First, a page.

Solicitor struck off for “reckless” prison legal aid claims

Prisons: Solicitor made bogus claims

The joint head of a law firm’s prison law department has agreed to be struck off after making legal aid claims for prison visits which never took place.

Matthew Smith, based at Reeds Solicitors, admitted he had been “reckless” in creating inaccurate attendance notes and making inappropriate expenses claims from the Legal Aid Agency (LAA).

In an agreed outcome, the Solicitors Regulation Authority (SRA) said its decision not to pursue an admission of dishonesty – made on the grounds of proportionality – was “conditional and contingent” not only on Mr Smith being struck off but undertaking never to apply for readmission to the roll.

The regulator said the solicitor had wrongly claimed up to £3,248, breaching his position of trust with the law firm and LAA, and putting the firm’s legal aid contract at risk of termination.

The fact that many of the claims were made “before or shortly afterwards on the day of the purported visit, or close in time afterwards”, when Mr Smith would have known that the visits had not taken place, suggested “planned conduct”.

Approving the agreed outcome, the Solicitors Disciplinary Tribunal described the solicitor’s misconduct as “extremely serious”.

The tribunal said Reeds dismissed Mr Smith following an investigation but he was employed by another law firm.

In mitigation, Mr Smith said there were “a number of factors in my life that were causing me significant disruption”, and said he had provided the tribunal with evidence documenting them.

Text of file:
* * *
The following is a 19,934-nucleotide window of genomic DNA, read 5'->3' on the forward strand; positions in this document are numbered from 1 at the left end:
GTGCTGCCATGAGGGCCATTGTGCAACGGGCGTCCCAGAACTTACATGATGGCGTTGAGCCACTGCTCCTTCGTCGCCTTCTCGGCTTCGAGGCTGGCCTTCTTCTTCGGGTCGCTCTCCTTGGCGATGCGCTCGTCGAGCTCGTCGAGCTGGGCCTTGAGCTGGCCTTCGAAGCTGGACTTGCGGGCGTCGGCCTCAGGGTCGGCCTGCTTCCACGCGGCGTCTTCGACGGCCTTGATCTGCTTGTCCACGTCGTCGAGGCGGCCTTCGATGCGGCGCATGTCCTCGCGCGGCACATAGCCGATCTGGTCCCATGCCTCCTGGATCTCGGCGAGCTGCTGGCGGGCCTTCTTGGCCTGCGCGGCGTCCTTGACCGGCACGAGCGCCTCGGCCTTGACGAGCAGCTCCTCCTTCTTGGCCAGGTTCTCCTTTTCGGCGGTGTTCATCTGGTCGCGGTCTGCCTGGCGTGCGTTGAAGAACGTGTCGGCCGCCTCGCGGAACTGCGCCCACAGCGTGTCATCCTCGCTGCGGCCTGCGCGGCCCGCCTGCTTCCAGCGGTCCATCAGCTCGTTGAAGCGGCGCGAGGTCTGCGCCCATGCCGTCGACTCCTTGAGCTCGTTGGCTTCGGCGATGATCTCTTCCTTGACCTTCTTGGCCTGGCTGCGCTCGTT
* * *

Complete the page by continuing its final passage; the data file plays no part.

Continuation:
He said some of the examples given by the SRA were legitimately claimed expenses. “However, due to my incompetence and negligence in keeping accurate notes of all files and time recording, I am unable to prove this in any event.”

He went on: “Being a criminal solicitor means that I’ve spent my career working hard to ensure justice for some of the most vulnerable people in the community. I am proud of my achievements in helping people from all backgrounds and ways of life.”

Mr Smith said he never “anticipated or expected that something I had worked so hard to achieve in my life would be voluntarily given up due to severe and serious lapse in judgement.”

The solicitor admitted submitting inappropriate expenses claims for reimbursement to the firm of mileage and car parking expenses relating to the prison visits.

He also admitted creating inaccurate attendance notes for visits between June 2016 and April 2018, including recording time and disbursements for visits “when he had not attended upon those clients on those dates”. The solicitor admitted that his conduct was reckless.

In one case, he claimed expenses for a client at HMP Berwyn near Wrexham. He admitted to the SRA that he had not gone to the prison, despite recording 268 miles for the trip.

In another case he claimed expenses for visiting a client three times at HMP Highpoint in Suffolk, but the Prison Service confirmed that all of the visits had been cancelled.

The solicitor was also ordered to pay costs of £15,000.

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